Home Business News Brits say credit card debt is their main money problem

Brits say credit card debt is their main money problem

by LLB Finance Reporter
27th Jun 23 12:20 pm

New research has revealed that worryingly one in ten Brits (11%) are currently accumulating an extra £500 worth of debt every month, prompting credit management company Lowell to conduct a nationwide survey to see the main causes of debt for each age group and family member.

From misunderstanding financial terms, to credit card debt, poor money management, student debt and more, different generations are experiencing the financial strain, and Lowell has also found out the extra measures people are going to for further financial support.

Over a third (36%) of 18–24-year-olds claim that their main cause of debt is poor money management, whereas the 65+ age group blame the cost-of-living crisis for their money problems (16%).

Misunderstanding financial terms is one of the key money issues for younger people (14%), whereas credit cards are an issue for 25–34-year-olds (25%). The costs involved with having children is a main cause of debt for one in ten (11%) 35-44-year-olds, whilst a low income is the main cause for debt for 17% of 45-54-year-olds.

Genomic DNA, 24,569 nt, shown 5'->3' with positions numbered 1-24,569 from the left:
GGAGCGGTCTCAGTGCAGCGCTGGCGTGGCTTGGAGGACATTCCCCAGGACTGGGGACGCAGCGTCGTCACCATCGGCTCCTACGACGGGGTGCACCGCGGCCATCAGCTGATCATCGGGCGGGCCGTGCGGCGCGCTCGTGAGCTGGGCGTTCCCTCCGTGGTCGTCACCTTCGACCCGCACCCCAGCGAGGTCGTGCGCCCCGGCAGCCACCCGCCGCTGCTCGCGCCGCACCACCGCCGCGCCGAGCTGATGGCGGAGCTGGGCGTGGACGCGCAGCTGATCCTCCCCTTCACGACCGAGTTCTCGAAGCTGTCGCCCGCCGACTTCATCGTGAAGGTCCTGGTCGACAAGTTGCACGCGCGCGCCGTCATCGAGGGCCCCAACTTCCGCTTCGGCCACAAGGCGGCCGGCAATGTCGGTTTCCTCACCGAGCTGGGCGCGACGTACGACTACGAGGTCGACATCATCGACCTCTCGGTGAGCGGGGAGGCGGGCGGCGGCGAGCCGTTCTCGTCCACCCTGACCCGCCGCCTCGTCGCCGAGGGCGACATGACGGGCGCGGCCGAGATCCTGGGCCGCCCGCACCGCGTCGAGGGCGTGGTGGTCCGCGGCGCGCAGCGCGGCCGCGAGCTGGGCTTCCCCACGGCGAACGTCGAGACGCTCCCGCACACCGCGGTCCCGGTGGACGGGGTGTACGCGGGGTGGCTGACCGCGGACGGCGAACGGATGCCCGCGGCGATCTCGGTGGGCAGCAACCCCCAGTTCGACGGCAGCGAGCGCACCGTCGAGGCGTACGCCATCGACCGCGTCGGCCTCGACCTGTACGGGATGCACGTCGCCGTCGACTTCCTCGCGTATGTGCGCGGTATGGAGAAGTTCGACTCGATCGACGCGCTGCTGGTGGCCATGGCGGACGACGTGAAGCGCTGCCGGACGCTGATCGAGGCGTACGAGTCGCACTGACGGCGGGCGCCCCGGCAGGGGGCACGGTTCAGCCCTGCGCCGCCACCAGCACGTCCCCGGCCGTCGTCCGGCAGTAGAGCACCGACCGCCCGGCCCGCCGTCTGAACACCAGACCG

More than a third of Brits (37%) are dipping into their savings to ensure their family is financially supported this year.

Almost a quarter (22%) of Brits are accumulating further debt and credit by extending overdrafts, while 17% are taking out loans and a further 8% are relying on government funding.

To make ends meet, 26% of Brits are now selling on second-hand sites such as eBay and Vinted, whilst 20% have even taken up an extra job to make ends meet.

John Pears, UK Managing Director of Lowell UK said, “As the cost-of-living crisis continues to have a huge impact on many households, and in such an intense financial period, we want to ensure that people know where to find financial guidance and how to live money-consciously, and educate other members of their family on how to do so too.

“Our report shows that beyond the cost-of-living crisis for many generations of the family credit cards, poor money management and misunderstanding financial terms are their main causes of money problems.

“These financial issues can often be reduced by education and communication, so we hope our research inspires people to talk about their finances, and start to take control of key areas that are impacting their money the most.”

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